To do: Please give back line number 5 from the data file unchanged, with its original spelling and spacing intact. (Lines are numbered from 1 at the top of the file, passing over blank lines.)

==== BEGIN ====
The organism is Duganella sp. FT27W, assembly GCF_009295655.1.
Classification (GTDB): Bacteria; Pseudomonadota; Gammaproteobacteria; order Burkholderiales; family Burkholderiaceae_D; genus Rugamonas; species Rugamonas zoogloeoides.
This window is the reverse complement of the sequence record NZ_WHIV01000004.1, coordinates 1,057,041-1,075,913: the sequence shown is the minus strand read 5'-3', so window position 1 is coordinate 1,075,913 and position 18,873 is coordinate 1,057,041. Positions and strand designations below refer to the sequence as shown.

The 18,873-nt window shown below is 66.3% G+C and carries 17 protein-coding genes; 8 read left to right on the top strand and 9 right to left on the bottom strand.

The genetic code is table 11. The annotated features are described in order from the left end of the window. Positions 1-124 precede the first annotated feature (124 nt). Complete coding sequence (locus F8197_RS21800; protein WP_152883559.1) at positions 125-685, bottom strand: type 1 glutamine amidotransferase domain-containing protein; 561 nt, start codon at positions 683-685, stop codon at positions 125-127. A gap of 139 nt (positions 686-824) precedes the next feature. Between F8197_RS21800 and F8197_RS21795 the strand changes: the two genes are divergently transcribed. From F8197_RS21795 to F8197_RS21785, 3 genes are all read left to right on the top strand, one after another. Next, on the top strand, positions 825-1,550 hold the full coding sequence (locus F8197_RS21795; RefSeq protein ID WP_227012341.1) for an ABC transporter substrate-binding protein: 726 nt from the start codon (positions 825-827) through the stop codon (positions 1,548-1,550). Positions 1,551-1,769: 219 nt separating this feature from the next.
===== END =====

The genetic code is table 11. The annotated features are described in order from the left end of the window. Positions 1-124 precede the first annotated feature (124 nt). Complete coding sequence (locus F8197_RS21800; protein WP_152883559.1) at positions 125-685, bottom strand: type 1 glutamine amidotransferase domain-containing protein; 561 nt, start codon at positions 683-685, stop codon at positions 125-127. A gap of 139 nt (positions 686-824) precedes the next feature. Between F8197_RS21800 and F8197_RS21795 the strand changes: the two genes are divergently transcribed. From F8197_RS21795 to F8197_RS21785, 3 genes are all read left to right on the top strand, one after another. Next, on the top strand, positions 825-1,550 hold the full coding sequence (locus F8197_RS21795; RefSeq protein ID WP_227012341.1) for an ABC transporter substrate-binding protein: 726 nt from the start codon (positions 825-827) through the stop codon (positions 1,548-1,550). Positions 1,551-1,769: 219 nt separating this feature from the next.